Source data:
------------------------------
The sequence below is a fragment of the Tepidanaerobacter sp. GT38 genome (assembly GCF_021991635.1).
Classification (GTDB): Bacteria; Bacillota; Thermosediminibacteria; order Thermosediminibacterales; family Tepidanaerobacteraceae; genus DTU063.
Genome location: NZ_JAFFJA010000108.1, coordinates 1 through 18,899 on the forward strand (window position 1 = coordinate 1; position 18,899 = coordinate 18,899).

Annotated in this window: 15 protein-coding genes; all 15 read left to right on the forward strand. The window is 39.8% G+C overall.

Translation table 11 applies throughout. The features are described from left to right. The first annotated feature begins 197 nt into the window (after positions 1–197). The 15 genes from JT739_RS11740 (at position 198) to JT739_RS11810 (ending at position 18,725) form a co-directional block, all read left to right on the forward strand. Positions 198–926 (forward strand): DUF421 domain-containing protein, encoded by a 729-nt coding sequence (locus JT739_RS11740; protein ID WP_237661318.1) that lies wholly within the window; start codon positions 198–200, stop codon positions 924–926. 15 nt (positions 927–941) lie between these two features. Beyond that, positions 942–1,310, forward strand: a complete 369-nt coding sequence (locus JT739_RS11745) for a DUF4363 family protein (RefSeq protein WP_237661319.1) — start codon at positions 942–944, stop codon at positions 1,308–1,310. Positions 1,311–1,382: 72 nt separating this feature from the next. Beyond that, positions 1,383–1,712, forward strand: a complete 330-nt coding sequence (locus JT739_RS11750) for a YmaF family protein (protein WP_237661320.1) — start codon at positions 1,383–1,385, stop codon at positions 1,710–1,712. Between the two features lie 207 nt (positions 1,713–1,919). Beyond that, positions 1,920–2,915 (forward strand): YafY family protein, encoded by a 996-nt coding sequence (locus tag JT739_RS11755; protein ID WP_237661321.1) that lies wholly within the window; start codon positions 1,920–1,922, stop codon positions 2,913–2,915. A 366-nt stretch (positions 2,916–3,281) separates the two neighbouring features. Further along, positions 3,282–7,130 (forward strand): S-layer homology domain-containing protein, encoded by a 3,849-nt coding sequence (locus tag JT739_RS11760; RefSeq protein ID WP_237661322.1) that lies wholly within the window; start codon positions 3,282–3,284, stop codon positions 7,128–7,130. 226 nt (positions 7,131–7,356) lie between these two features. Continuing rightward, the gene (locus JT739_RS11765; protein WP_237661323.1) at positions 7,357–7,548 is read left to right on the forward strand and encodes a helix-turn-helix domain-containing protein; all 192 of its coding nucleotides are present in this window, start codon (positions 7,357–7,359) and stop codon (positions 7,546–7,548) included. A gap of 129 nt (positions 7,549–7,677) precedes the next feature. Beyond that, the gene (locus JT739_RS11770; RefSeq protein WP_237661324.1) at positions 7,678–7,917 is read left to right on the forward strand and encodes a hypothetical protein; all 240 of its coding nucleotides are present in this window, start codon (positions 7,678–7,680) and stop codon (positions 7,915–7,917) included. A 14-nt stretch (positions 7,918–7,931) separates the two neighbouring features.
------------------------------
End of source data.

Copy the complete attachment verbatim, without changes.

The sequence below is a fragment of the Tepidanaerobacter sp. GT38 genome (assembly GCF_021991635.1).
Classification (GTDB): Bacteria; Bacillota; Thermosediminibacteria; order Thermosediminibacterales; family Tepidanaerobacteraceae; genus DTU063.
Genome location: NZ_JAFFJA010000108.1, coordinates 1 through 18,899 on the forward strand (window position 1 = coordinate 1; position 18,899 = coordinate 18,899).

Annotated in this window: 15 protein-coding genes; all 15 read left to right on the forward strand. The window is 39.8% G+C overall.

Translation table 11 applies throughout. The features are described from left to right. The first annotated feature begins 197 nt into the window (after positions 1–197). The 15 genes from JT739_RS11740 (at position 198) to JT739_RS11810 (ending at position 18,725) form a co-directional block, all read left to right on the forward strand. Positions 198–926 (forward strand): DUF421 domain-containing protein, encoded by a 729-nt coding sequence (locus JT739_RS11740; protein ID WP_237661318.1) that lies wholly within the window; start codon positions 198–200, stop codon positions 924–926. 15 nt (positions 927–941) lie between these two features. Beyond that, positions 942–1,310, forward strand: a complete 369-nt coding sequence (locus JT739_RS11745) for a DUF4363 family protein (RefSeq protein WP_237661319.1) — start codon at positions 942–944, stop codon at positions 1,308–1,310. Positions 1,311–1,382: 72 nt separating this feature from the next. Beyond that, positions 1,383–1,712, forward strand: a complete 330-nt coding sequence (locus JT739_RS11750) for a YmaF family protein (protein WP_237661320.1) — start codon at positions 1,383–1,385, stop codon at positions 1,710–1,712. Between the two features lie 207 nt (positions 1,713–1,919). Beyond that, positions 1,920–2,915 (forward strand): YafY family protein, encoded by a 996-nt coding sequence (locus tag JT739_RS11755; protein ID WP_237661321.1) that lies wholly within the window; start codon positions 1,920–1,922, stop codon positions 2,913–2,915. A 366-nt stretch (positions 2,916–3,281) separates the two neighbouring features. Further along, positions 3,282–7,130 (forward strand): S-layer homology domain-containing protein, encoded by a 3,849-nt coding sequence (locus tag JT739_RS11760; RefSeq protein ID WP_237661322.1) that lies wholly within the window; start codon positions 3,282–3,284, stop codon positions 7,128–7,130. 226 nt (positions 7,131–7,356) lie between these two features. Continuing rightward, the gene (locus JT739_RS11765; protein WP_237661323.1) at positions 7,357–7,548 is read left to right on the forward strand and encodes a helix-turn-helix domain-containing protein; all 192 of its coding nucleotides are present in this window, start codon (positions 7,357–7,359) and stop codon (positions 7,546–7,548) included. A gap of 129 nt (positions 7,549–7,677) precedes the next feature. Beyond that, the gene (locus JT739_RS11770; RefSeq protein WP_237661324.1) at positions 7,678–7,917 is read left to right on the forward strand and encodes a hypothetical protein; all 240 of its coding nucleotides are present in this window, start codon (positions 7,678–7,680) and stop codon (positions 7,915–7,917) included. A 14-nt stretch (positions 7,918–7,931) separates the two neighbouring features.